The interest area for an LOD whose resolution is based on range is bounded by the maximum range value for that LOD. The interest area is smaller for higher resolution LODs, larger for lower resolutions LODs. As a result, the memory requirements of ASD are reduced because not all LODs in an area are paged in: triangles closer to the viewer are paged in at a higher resolution LOD than those triangles further from the viewer, as shown in Figure 20-18.

Figure 20-18. Tiles at Different LODs

Tiles at Different LODs

Each square in Figure 20-18 holds the same amount of information: the large pages hold a large amount of low-resolution information while the small pages hold a small amount of high-resolution information.

If the observer does not make discontinuous jumps in location between 2 frames, you use an algorithm that anticipates what the viewer needs to see next based on the evaluation function. For example, if the evaluation function is based on distance, you would page blocks into memory in the direction you expect the viewer to go and release from memory those pages the viewer is leaving.

Preprocessing for Paging

Preprocessing pages improves performance.

  1. Determine the appropriate tiles size for each LOD based on the evaluation function.

  2. Assign triangles in each LOD into tiles and store each tile in a paging unit, such as a file.

    Assign a triangle to one tile only. Triangles with the same parent node must be assigned to the same tile.

  3. Generate a set of fast-paging files for a specific set of paging areas.

When the application is run, it should anticipate the pages the viewer will need and then page them into memory from disk and preprocess them.

Order of Paging

P aging in lower LOD pages before higher LOD pages ensures that a page at some level of LOD is always ready for the viewer. When you travel so fast through a surface that the higher resolution LODs do not have time to load, the surface has a lower resolution, which is what you would expect to see when traveling fast.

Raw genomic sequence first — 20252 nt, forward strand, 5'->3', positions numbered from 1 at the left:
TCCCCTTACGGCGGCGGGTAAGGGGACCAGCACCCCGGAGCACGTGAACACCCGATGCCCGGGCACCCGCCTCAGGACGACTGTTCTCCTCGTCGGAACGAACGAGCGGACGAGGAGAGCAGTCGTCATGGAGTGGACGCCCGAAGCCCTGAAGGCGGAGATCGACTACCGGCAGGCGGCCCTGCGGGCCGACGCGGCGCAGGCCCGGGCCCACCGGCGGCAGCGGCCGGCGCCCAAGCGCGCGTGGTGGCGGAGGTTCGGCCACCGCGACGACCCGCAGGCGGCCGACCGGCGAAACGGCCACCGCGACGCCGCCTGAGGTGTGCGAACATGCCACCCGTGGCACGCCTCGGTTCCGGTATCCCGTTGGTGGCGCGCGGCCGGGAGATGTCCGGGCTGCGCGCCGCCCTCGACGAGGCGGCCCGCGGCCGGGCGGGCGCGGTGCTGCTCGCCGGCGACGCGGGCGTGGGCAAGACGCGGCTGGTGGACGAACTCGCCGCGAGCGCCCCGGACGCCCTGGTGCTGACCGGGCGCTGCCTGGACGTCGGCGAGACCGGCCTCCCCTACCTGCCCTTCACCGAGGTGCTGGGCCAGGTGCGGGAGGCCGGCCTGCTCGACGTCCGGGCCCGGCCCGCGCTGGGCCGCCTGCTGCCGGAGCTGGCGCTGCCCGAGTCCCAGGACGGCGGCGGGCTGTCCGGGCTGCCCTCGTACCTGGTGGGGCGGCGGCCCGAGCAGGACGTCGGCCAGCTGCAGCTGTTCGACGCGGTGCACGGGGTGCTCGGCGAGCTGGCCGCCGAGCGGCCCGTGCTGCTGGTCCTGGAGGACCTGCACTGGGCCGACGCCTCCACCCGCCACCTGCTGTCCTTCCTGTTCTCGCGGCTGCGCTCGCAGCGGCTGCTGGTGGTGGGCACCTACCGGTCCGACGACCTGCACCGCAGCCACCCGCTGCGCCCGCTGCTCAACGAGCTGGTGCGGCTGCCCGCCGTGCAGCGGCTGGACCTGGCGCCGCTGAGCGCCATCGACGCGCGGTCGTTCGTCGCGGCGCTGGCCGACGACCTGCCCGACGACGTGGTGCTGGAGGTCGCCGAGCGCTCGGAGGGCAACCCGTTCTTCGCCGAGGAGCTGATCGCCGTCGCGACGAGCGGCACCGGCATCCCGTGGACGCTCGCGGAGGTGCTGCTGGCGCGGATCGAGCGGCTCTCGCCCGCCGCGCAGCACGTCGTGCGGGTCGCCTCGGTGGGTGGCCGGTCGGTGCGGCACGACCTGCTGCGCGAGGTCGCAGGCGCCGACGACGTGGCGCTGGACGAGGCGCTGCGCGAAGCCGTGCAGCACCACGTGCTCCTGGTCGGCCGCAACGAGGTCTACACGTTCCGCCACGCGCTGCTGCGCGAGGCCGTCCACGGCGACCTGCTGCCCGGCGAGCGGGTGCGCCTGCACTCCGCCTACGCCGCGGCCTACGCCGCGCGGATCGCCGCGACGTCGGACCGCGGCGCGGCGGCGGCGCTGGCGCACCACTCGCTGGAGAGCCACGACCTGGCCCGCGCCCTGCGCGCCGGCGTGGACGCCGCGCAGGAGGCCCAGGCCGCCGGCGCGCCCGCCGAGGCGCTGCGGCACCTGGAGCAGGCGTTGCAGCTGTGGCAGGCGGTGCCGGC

Multi-resolution Paging

pfASD supports multi-resolution paging. The format of a paging file, where all of the geometries are in one tile, is described by the following structure:

int numfaces  
int numverts 
/* numfaces of the following */ 
int faceid1 
/* structure of the face faceid1 */
pfASDFace face 
/* structure of the face faceid2 */
int faceid2 
pfASDFace face 
/* numfaces of the following */ 
/* face bounding box of faceid */
pfBox box1 
/* face bounding box of faceid2 */
pfBox box2 
/* numverts of the following */ 
int vertid1 
/* structure of vertex vertid1 */
pfASDVert vert 
int vertid2 
/* structure of vertex vertid2 */
pfASDVert vert 

To calculate the paging area, use the following code:

page[0] = (int)(lods[i].switchin/tilesize[0]) + lookahead[0]; 
page[1] = (int)(lods[i].switchin/tilesize[1]) + lookahead[1]; 

lods[i] is the pfASDLODRange of LOD[i]. tilesize is the size of the tile in LOD[i]. lookahead is the number of extra tiles in one direction to page in to memory to overcome a paging delay

To process the paging tiles into a fast paging format, use pfdProcessASDTiles() in pfdProcASD.c. pfdProcessASDTiles() returns a new set of files as xxxx.asd. These files are paged in real-time.

For an example of writing a file, see  pfdWriteFile() in libpfdu/pfdBuildASD.c.